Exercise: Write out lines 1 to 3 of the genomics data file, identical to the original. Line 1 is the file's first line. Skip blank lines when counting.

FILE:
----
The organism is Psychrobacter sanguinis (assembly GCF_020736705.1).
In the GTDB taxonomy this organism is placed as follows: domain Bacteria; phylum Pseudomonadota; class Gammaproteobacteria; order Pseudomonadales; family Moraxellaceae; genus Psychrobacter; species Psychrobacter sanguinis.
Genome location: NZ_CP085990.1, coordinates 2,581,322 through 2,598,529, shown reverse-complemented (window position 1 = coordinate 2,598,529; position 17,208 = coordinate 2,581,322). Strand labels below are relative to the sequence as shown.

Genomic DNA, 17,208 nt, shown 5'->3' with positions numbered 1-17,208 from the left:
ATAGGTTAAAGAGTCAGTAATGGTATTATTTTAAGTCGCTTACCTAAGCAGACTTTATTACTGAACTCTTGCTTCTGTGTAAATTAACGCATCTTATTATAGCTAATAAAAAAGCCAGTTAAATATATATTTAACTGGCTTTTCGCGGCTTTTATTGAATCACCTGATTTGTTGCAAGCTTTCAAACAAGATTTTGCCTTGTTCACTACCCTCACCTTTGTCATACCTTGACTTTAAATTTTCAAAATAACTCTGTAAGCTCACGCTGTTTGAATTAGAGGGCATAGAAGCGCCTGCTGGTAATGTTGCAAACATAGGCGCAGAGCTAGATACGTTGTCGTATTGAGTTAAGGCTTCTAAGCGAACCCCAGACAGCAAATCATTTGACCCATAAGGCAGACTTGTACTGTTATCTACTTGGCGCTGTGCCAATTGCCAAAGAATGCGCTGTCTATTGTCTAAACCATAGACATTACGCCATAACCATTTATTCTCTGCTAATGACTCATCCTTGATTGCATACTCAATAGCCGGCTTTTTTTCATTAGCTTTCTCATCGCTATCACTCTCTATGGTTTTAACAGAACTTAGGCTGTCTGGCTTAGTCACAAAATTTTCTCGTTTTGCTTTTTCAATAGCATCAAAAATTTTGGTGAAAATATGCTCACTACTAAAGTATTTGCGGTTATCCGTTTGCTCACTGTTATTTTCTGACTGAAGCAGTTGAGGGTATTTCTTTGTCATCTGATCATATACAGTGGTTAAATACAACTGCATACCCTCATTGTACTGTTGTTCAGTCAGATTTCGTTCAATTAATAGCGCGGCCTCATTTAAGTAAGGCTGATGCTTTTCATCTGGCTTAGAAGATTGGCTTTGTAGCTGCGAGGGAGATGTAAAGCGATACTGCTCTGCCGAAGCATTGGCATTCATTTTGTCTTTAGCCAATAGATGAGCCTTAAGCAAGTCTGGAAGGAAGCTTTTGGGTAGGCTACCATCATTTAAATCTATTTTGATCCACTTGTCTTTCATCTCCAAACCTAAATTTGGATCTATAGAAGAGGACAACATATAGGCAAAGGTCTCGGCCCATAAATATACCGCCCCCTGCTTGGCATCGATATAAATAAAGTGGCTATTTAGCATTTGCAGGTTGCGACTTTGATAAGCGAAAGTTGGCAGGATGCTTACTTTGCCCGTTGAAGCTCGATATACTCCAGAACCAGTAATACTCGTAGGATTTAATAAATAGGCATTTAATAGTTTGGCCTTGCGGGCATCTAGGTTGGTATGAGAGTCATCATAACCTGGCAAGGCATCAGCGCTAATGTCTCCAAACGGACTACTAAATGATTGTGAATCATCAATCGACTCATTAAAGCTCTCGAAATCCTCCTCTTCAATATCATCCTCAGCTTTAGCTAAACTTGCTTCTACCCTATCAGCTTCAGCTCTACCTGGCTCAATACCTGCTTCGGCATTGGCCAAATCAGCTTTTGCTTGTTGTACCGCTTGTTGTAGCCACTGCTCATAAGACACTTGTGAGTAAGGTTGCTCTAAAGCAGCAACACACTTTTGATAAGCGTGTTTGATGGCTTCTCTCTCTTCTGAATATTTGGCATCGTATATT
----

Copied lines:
The organism is Psychrobacter sanguinis (assembly GCF_020736705.1).
In the GTDB taxonomy this organism is placed as follows: domain Bacteria; phylum Pseudomonadota; class Gammaproteobacteria; order Pseudomonadales; family Moraxellaceae; genus Psychrobacter; species Psychrobacter sanguinis.
Genome location: NZ_CP085990.1, coordinates 2,581,322 through 2,598,529, shown reverse-complemented (window position 1 = coordinate 2,598,529; position 17,208 = coordinate 2,581,322). Strand labels below are relative to the sequence as shown.